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Saturday, 19 March 2011

Super-super moon??!!

On March 19th 2011, the moon will make its closest approach to Earth in almost 20 years, possibly triggering earthquakes, volcanic eruptions and other disasters, claims astrologer Richard Noell.

The phenomenon, called lunar perigee or Supermoon, happens when the moon reaches its absolute closest point to Earth. On March 19, the natural satellite will be only 221,567 miles away from our planet.
There were Supermoons in 1955, 1974, 1992 and 2005, and these years had their share of extreme weather conditions, too. Although there are scientific laws that say the moon affects the Earth, it's still ambiguous whether the lunar perigee and natural disasters is coincidence or not.
Two days after online warnings that the Supermoon might trigger disasters, the devastating Japanese tsunami forced everyone to think - could the movement of the moon cause natural calamities?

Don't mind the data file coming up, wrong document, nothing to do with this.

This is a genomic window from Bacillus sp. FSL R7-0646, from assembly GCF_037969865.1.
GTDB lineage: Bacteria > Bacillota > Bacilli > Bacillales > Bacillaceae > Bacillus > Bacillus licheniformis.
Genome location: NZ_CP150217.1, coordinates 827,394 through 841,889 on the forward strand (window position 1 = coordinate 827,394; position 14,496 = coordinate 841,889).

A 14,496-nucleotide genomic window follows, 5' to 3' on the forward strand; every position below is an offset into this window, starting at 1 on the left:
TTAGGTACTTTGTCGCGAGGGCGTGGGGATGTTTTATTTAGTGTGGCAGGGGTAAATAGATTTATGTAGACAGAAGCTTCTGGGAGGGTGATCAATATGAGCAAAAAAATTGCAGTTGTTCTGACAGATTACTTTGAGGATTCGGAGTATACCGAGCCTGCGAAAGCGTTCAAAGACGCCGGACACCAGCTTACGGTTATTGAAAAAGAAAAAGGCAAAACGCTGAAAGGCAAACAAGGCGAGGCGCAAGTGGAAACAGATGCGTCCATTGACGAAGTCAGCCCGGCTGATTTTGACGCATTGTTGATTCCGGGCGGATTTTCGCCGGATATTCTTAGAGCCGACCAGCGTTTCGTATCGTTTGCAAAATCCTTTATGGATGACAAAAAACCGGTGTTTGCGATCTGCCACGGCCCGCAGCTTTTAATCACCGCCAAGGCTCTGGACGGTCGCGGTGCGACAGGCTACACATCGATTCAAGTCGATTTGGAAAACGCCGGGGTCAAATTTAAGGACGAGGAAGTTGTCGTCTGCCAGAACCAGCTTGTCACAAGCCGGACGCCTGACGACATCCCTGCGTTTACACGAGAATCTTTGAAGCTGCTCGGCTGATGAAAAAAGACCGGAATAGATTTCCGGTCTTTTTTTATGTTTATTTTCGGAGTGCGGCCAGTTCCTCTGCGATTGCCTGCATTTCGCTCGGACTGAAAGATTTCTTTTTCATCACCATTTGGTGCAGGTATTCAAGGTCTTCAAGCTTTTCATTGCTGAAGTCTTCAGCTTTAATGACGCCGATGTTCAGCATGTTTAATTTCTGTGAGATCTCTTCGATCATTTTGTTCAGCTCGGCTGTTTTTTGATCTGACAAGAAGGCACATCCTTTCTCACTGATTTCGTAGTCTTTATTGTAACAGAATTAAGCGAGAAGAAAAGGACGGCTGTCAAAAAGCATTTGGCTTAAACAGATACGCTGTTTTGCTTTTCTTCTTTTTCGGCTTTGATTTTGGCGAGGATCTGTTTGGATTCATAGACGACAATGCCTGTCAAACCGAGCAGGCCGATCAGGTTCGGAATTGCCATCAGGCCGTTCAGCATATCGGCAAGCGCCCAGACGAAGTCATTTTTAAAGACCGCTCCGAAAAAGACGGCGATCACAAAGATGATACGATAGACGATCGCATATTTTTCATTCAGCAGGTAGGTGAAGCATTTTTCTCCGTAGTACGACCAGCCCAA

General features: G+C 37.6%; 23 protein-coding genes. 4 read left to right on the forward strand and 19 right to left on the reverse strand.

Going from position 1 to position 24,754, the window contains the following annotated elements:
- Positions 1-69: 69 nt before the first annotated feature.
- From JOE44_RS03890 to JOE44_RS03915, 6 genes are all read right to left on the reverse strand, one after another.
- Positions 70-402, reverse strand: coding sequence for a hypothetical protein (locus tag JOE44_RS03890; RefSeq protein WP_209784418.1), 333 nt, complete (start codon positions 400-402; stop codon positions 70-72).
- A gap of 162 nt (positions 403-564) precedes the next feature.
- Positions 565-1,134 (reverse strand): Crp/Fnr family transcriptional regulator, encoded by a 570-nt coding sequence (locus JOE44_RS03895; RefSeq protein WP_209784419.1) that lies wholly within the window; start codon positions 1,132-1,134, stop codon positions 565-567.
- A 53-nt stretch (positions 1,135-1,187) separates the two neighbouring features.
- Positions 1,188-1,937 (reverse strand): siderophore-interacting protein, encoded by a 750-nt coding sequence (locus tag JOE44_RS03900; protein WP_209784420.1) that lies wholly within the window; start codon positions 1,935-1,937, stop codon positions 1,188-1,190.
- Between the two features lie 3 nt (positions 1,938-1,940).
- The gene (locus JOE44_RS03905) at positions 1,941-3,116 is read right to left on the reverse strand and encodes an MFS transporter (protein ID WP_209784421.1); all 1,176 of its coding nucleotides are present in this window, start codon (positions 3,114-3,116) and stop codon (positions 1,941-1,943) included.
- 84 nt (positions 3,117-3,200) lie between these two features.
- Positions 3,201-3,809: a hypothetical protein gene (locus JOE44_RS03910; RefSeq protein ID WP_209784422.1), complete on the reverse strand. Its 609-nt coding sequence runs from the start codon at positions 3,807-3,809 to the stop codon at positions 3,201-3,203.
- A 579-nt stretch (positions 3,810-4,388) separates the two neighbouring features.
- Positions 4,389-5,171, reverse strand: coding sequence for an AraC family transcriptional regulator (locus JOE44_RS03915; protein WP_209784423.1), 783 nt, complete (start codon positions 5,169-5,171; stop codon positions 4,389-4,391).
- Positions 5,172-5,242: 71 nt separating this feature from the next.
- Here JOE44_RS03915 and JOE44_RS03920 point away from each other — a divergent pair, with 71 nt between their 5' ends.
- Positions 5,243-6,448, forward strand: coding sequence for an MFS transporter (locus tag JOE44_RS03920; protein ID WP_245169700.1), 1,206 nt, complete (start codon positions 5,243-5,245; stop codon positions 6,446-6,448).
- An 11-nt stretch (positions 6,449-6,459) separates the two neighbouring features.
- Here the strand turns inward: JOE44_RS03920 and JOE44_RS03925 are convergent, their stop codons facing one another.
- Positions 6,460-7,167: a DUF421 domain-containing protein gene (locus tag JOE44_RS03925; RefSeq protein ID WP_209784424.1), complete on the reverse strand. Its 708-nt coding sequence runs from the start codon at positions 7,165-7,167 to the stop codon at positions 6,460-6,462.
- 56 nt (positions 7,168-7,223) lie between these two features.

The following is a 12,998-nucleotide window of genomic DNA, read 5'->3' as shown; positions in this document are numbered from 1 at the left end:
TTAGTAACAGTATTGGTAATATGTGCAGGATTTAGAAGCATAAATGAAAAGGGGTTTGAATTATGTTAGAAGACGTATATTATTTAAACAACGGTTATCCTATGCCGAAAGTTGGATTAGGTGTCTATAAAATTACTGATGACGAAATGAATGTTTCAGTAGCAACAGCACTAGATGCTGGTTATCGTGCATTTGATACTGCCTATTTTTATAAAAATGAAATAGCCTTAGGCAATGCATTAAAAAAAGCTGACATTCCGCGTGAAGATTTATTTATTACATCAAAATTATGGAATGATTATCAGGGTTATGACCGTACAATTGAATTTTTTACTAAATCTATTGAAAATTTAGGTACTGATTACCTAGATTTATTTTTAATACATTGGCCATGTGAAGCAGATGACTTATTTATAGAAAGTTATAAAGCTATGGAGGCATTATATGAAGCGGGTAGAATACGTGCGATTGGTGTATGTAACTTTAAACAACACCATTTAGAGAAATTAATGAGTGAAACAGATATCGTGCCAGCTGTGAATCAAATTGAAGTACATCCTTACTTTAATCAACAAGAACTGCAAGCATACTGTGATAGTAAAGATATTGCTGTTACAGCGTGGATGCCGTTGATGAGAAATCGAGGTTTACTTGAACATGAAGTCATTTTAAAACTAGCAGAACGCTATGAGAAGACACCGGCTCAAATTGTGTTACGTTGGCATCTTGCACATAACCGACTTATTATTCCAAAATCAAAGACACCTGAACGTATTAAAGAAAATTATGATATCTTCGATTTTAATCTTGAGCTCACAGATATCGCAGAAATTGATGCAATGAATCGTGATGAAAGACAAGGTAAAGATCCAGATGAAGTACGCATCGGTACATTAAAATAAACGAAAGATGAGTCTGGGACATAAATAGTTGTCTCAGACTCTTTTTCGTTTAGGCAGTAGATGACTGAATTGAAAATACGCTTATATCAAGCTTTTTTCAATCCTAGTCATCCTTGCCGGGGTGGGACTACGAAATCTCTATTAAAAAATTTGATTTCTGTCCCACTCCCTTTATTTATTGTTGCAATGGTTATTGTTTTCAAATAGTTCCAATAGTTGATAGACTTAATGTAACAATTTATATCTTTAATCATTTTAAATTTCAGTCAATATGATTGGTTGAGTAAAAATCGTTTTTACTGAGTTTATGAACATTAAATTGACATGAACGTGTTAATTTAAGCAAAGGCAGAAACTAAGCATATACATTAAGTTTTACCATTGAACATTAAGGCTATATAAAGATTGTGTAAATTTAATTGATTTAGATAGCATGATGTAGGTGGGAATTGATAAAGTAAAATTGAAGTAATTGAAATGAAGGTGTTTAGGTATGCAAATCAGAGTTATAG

"Supermoons have a historical association with strong storms, very high tides, extreme tides and also earthquakes," the Daily Mail quoted astrologer Richard Nolle, who first coined the term in 1979, as saying in an interview with ABC radio.
However, scientists dismiss this as utter nonsense.
Dr David Harland, space historian and author, said, "It's possible that the moon may be a kilometre or two closer to Earth than normal at a perigee, but it's an utterly insignificant event."
Professor George Helffrich, a seismologist at the University of Bristol was equally dismissive.
"Complete nonsense. The moon has no significant effect on earthquake triggering. If the moon triggers "big" earthquakes, it would trigger the many of millions of times more "small" earthquakes that happen daily. There is no time dependence of those; hence no moon effect," he said.
It is obviously clear to the meekest of layman that the 8.9 earthquake that shook japan was caused by the plunging of the "ring-of-fire" tectonic plates underneath the country.
However, while hoping for a non-disastrous ‘moon giant’, point your eyes and camera lenses toward the night sky on 19th. If the sky is clear, you’re gonna get an exceptional celestial treat.

Friday, 18 March 2011

Fiction: Something Strange Happens Everyday